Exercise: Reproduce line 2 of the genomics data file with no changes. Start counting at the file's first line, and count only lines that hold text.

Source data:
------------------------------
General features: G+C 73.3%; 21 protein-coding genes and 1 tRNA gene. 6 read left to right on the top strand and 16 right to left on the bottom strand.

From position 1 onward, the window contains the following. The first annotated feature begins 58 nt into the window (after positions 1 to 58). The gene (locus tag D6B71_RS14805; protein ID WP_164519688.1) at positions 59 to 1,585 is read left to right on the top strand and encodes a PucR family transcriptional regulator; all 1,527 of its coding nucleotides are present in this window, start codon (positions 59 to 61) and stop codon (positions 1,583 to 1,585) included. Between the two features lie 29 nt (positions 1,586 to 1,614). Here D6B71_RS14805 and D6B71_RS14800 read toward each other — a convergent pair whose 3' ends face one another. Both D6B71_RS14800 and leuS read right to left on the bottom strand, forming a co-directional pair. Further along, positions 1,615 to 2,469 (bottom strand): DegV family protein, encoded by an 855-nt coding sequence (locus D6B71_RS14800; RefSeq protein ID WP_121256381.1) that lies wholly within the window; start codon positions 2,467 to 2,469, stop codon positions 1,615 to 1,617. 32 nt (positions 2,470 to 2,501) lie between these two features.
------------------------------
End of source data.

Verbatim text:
From position 1 onward, the window contains the following. The first annotated feature begins 58 nt into the window (after positions 1 to 58). The gene (locus tag D6B71_RS14805; protein ID WP_164519688.1) at positions 59 to 1,585 is read left to right on the top strand and encodes a PucR family transcriptional regulator; all 1,527 of its coding nucleotides are present in this window, start codon (positions 59 to 61) and stop codon (positions 1,583 to 1,585) included. Between the two features lie 29 nt (positions 1,586 to 1,614). Here D6B71_RS14805 and D6B71_RS14800 read toward each other — a convergent pair whose 3' ends face one another. Both D6B71_RS14800 and leuS read right to left on the bottom strand, forming a co-directional pair. Further along, positions 1,615 to 2,469 (bottom strand): DegV family protein, encoded by an 855-nt coding sequence (locus D6B71_RS14800; RefSeq protein ID WP_121256381.1) that lies wholly within the window; start codon positions 2,467 to 2,469, stop codon positions 1,615 to 1,617. 32 nt (positions 2,470 to 2,501) lie between these two features.